Day one was mostly in the classroom, and by the end, I had learned so much and knew a lot more about some of the how and why things are in a particular order on the checklist.
Day two of the Seaplane Safety Institute, I was sent to a facility that specializes in training for emergency situations aboard an oil rig.
We spent the morning learning about water safety and egress measures. In the afternoon, our training revolved around putting our knowledge into practice. We were briefed and then we strapped into a crane-operated contraption that was able to be swing into a pool and "capsize," leaving its occupants submerged in water. There were two divers ready to help as needed. We had rehearsed our ditching procedures and were prepared. As the fuselage frame settled upside down and underwater, we pushed out the windows and then with a good point of reference, unfastened our seatbelts and pulled ourselves to safety. I imagined it to be a terrible experience with my sinuses filling up with water, but it didn't seem to be a big issue for me at all.
I did have to overcome the disorientation of being upside down and underwater, but staying calm was key. Panic causes people to use their air faster than staying calm, thus the emphasis was on staying calm and getting out safely.
Day three of the Seaplane Safety institute was a wonderful experience. I had two flights, each with a different instructor. The first flight emphasized a series of techniques to push my limits and see how the airplane performed under various maneuvers. We did steep turns and emergency procedures.
My instructor and I flew to areas of swampland and we practiced in the waterways with various landings, takeoffs, taxiing techniques, and weaving our way through floating debris. We dodged pelicans and seagulls almost every turn we made through the swamps. One of the biggest emphasis points was amphibious gear procedures and how to make sure to not forget the position of the gear.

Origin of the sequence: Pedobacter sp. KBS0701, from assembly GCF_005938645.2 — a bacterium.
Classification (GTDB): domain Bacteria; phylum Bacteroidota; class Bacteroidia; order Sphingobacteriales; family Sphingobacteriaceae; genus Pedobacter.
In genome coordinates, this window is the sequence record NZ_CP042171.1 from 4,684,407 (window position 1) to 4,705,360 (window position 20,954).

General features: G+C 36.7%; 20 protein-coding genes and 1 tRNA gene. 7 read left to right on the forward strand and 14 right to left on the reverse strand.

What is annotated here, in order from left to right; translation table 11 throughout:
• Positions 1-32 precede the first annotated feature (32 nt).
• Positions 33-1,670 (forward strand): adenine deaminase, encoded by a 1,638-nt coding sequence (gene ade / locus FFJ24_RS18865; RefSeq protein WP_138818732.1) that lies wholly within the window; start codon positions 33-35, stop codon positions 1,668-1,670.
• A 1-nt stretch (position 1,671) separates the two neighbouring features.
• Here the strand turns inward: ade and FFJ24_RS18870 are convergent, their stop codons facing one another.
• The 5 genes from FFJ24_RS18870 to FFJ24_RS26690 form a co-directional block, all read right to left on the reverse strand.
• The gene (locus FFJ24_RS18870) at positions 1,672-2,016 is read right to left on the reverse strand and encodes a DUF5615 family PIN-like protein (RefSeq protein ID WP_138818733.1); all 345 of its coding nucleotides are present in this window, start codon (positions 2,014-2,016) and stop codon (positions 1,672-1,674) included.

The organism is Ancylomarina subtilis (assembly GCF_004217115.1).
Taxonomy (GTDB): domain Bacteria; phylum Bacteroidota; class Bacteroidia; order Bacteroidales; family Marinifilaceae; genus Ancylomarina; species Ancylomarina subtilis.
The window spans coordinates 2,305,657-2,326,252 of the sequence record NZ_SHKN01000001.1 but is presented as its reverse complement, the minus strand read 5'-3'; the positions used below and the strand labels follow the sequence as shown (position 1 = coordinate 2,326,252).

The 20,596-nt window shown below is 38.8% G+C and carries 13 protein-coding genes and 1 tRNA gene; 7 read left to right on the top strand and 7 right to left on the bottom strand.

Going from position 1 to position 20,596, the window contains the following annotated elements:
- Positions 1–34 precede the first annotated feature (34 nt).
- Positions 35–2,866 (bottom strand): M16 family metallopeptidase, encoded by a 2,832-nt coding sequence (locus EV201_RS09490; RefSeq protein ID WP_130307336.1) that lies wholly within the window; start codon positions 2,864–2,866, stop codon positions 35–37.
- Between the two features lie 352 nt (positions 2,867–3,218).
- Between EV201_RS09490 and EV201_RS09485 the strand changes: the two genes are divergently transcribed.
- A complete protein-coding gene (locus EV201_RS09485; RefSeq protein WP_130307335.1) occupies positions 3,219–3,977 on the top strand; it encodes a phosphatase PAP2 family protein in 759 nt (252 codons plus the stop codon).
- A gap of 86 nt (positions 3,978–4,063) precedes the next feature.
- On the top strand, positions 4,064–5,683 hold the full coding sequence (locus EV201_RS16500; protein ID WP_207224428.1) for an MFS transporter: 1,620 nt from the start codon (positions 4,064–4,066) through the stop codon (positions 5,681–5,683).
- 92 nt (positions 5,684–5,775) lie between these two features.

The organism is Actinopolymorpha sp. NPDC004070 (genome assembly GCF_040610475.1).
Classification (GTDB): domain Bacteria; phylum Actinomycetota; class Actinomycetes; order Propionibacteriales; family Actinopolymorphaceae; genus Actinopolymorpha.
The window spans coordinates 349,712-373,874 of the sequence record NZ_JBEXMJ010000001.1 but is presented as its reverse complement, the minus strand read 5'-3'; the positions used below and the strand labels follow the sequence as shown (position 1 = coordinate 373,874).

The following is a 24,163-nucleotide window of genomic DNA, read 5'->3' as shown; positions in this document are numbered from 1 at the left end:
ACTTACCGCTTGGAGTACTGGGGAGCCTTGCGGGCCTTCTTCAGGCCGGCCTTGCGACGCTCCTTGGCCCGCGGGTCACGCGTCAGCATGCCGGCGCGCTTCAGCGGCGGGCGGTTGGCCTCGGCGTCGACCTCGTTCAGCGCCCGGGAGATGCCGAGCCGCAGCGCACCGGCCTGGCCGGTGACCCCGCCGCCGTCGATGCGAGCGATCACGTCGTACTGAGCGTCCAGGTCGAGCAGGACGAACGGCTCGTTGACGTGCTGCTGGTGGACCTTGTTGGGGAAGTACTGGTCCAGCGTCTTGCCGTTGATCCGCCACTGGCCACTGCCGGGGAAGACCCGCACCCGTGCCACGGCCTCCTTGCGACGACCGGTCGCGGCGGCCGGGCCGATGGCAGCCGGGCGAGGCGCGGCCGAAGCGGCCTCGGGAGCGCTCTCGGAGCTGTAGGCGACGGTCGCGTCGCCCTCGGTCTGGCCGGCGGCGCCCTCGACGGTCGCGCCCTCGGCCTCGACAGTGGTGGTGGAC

It is critical to have the gear up for water takeoffs and landings, and the gear need to be down for landing on pavement. Several gear checks and maintaining a careful lookout for the gear position was critical.
On one of my training flights, I was nearing the end of my training, and as we were concluding what I had learned, we set out inspecting the waterway and approach to a dock along a river channel. I determined it was long enough for us to land and which way would be best to approach the dock.
After a lower approach where we could see better, we saw a little bit of mud before the shoreline indicating a lower tide. As we landed and approached the dock, I shut the engine off and we glided towards the shore. Suddenly there was a lurch, and we stopped still. We were stuck in the mud.
We got out, and stood on the floats. My instructor showed me that jumping gently on the rear of the floats turned the airplane in the mud, and we got it turned enough to safely start the engine and power up and get out towards deeper water without much trouble.
I then finished my training, and was so grateful for the delay I had experienced in previous attempts in getting a check-ride. The training I had gotten in Michigan was good towards the check-ride, but the training at southern seaplane was really beneficial for expanding my skills that will be relevant for flying in Nicaragua. There is always more to learn but this training I feel I have a good foundation.
The next step for me that I have started is to convert my US pilots license to a Canadian reciprocal license. This had to wait until I had passed my floatplane check-ride so I could operate under the Canadian license in Nicaragua.